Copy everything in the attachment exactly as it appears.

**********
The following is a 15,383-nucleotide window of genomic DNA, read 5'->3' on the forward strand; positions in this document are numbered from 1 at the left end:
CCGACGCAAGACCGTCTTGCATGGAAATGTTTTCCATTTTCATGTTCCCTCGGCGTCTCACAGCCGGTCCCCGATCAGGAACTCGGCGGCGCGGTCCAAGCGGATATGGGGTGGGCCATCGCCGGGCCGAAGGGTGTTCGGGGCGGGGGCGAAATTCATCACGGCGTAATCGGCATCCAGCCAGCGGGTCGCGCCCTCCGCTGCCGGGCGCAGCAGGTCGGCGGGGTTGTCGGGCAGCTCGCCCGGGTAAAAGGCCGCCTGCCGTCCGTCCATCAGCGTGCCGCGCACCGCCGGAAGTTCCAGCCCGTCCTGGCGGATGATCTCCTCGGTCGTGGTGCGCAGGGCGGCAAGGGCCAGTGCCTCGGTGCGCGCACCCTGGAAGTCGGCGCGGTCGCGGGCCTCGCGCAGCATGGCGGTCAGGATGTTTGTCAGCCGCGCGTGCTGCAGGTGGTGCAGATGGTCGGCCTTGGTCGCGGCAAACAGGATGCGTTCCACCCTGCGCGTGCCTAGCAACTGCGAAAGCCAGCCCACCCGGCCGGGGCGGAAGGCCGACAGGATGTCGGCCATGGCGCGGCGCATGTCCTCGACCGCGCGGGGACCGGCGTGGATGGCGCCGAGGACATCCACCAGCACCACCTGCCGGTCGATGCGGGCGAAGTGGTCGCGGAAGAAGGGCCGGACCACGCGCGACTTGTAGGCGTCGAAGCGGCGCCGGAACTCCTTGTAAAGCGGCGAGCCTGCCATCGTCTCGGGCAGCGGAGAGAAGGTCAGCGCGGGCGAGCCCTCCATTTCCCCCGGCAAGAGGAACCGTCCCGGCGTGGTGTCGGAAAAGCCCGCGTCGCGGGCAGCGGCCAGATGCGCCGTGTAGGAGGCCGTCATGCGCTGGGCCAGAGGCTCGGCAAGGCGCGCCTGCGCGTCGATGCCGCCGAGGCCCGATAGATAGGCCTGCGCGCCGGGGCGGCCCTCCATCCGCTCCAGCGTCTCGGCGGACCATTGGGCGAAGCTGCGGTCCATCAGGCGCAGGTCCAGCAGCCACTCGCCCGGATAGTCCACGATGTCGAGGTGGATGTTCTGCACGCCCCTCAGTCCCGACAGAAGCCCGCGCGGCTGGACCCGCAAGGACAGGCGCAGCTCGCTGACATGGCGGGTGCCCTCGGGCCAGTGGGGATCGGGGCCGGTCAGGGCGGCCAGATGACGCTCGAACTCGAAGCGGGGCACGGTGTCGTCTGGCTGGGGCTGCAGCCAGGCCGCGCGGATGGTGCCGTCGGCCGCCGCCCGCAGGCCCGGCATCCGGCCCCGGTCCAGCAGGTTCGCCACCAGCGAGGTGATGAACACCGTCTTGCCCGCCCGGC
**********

The following is a 15,383-nucleotide window of genomic DNA, read 5'->3' on the forward strand; positions in this document are numbered from 1 at the left end:
CCGACGCAAGACCGTCTTGCATGGAAATGTTTTCCATTTTCATGTTCCCTCGGCGTCTCACAGCCGGTCCCCGATCAGGAACTCGGCGGCGCGGTCCAAGCGGATATGGGGTGGGCCATCGCCGGGCCGAAGGGTGTTCGGGGCGGGGGCGAAATTCATCACGGCGTAATCGGCATCCAGCCAGCGGGTCGCGCCCTCCGCTGCCGGGCGCAGCAGGTCGGCGGGGTTGTCGGGCAGCTCGCCCGGGTAAAAGGCCGCCTGCCGTCCGTCCATCAGCGTGCCGCGCACCGCCGGAAGTTCCAGCCCGTCCTGGCGGATGATCTCCTCGGTCGTGGTGCGCAGGGCGGCAAGGGCCAGTGCCTCGGTGCGCGCACCCTGGAAGTCGGCGCGGTCGCGGGCCTCGCGCAGCATGGCGGTCAGGATGTTTGTCAGCCGCGCGTGCTGCAGGTGGTGCAGATGGTCGGCCTTGGTCGCGGCAAACAGGATGCGTTCCACCCTGCGCGTGCCTAGCAACTGCGAAAGCCAGCCCACCCGGCCGGGGCGGAAGGCCGACAGGATGTCGGCCATGGCGCGGCGCATGTCCTCGACCGCGCGGGGACCGGCGTGGATGGCGCCGAGGACATCCACCAGCACCACCTGCCGGTCGATGCGGGCGAAGTGGTCGCGGAAGAAGGGCCGGACCACGCGCGACTTGTAGGCGTCGAAGCGGCGCCGGAACTCCTTGTAAAGCGGCGAGCCTGCCATCGTCTCGGGCAGCGGAGAGAAGGTCAGCGCGGGCGAGCCCTCCATTTCCCCCGGCAAGAGGAACCGTCCCGGCGTGGTGTCGGAAAAGCCCGCGTCGCGGGCAGCGGCCAGATGCGCCGTGTAGGAGGCCGTCATGCGCTGGGCCAGAGGCTCGGCAAGGCGCGCCTGCGCGTCGATGCCGCCGAGGCCCGATAGATAGGCCTGCGCGCCGGGGCGGCCCTCCATCCGCTCCAGCGTCTCGGCGGACCATTGGGCGAAGCTGCGGTCCATCAGGCGCAGGTCCAGCAGCCACTCGCCCGGATAGTCCACGATGTCGAGGTGGATGTTCTGCACGCCCCTCAGTCCCGACAGAAGCCCGCGCGGCTGGACCCGCAAGGACAGGCGCAGCTCGCTGACATGGCGGGTGCCCTCGGGCCAGTGGGGATCGGGGCCGGTCAGGGCGGCCAGATGACGCTCGAACTCGAAGCGGGGCACGGTGTCGTCTGGCTGGGGCTGCAGCCAGGCCGCGCGGATGGTGCCGTCGGCCGCCGCCCGCAGGCCCGGCATCCGGCCCCGGTCCAGCAGGTTCGCCACCAGCGAGGTGATGAACACCGTCTTGCCCGCCCGGC